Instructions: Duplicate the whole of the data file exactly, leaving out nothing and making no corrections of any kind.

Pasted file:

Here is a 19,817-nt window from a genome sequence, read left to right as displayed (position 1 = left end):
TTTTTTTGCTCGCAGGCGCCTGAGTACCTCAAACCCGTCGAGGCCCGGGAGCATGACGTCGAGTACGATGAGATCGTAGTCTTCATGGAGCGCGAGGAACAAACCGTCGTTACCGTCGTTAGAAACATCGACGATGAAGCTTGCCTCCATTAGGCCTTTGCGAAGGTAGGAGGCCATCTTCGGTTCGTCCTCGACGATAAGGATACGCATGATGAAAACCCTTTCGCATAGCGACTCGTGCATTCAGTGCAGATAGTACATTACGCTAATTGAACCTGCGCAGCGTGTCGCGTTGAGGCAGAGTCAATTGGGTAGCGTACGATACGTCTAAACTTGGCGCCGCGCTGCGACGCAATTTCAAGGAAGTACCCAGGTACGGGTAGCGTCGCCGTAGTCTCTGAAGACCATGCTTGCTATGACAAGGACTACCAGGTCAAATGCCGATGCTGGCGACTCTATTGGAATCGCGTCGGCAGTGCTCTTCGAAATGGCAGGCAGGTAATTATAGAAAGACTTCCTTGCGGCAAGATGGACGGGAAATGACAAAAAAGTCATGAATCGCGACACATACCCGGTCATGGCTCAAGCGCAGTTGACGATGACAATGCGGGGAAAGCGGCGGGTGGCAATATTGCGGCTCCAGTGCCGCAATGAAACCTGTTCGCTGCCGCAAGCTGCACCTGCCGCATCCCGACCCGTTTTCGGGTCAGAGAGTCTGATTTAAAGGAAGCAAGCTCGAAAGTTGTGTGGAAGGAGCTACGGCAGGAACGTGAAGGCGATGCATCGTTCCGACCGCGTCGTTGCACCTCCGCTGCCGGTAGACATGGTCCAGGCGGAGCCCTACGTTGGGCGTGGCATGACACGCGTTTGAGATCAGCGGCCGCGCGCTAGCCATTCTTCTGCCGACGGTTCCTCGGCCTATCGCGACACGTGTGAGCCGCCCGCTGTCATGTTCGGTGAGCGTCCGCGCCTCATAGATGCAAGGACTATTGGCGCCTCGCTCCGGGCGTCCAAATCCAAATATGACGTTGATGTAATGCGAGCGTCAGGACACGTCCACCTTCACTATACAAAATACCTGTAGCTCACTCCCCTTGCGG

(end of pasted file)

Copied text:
Here is a 19,817-nt window from a genome sequence, read left to right as displayed (position 1 = left end):
TTTTTTTGCTCGCAGGCGCCTGAGTACCTCAAACCCGTCGAGGCCCGGGAGCATGACGTCGAGTACGATGAGATCGTAGTCTTCATGGAGCGCGAGGAACAAACCGTCGTTACCGTCGTTAGAAACATCGACGATGAAGCTTGCCTCCATTAGGCCTTTGCGAAGGTAGGAGGCCATCTTCGGTTCGTCCTCGACGATAAGGATACGCATGATGAAAACCCTTTCGCATAGCGACTCGTGCATTCAGTGCAGATAGTACATTACGCTAATTGAACCTGCGCAGCGTGTCGCGTTGAGGCAGAGTCAATTGGGTAGCGTACGATACGTCTAAACTTGGCGCCGCGCTGCGACGCAATTTCAAGGAAGTACCCAGGTACGGGTAGCGTCGCCGTAGTCTCTGAAGACCATGCTTGCTATGACAAGGACTACCAGGTCAAATGCCGATGCTGGCGACTCTATTGGAATCGCGTCGGCAGTGCTCTTCGAAATGGCAGGCAGGTAATTATAGAAAGACTTCCTTGCGGCAAGATGGACGGGAAATGACAAAAAAGTCATGAATCGCGACACATACCCGGTCATGGCTCAAGCGCAGTTGACGATGACAATGCGGGGAAAGCGGCGGGTGGCAATATTGCGGCTCCAGTGCCGCAATGAAACCTGTTCGCTGCCGCAAGCTGCACCTGCCGCATCCCGACCCGTTTTCGGGTCAGAGAGTCTGATTTAAAGGAAGCAAGCTCGAAAGTTGTGTGGAAGGAGCTACGGCAGGAACGTGAAGGCGATGCATCGTTCCGACCGCGTCGTTGCACCTCCGCTGCCGGTAGACATGGTCCAGGCGGAGCCCTACGTTGGGCGTGGCATGACACGCGTTTGAGATCAGCGGCCGCGCGCTAGCCATTCTTCTGCCGACGGTTCCTCGGCCTATCGCGACACGTGTGAGCCGCCCGCTGTCATGTTCGGTGAGCGTCCGCGCCTCATAGATGCAAGGACTATTGGCGCCTCGCTCCGGGCGTCCAAATCCAAATATGACGTTGATGTAATGCGAGCGTCAGGACACGTCCACCTTCACTATACAAAATACCTGTAGCTCACTCCCCTTGCGG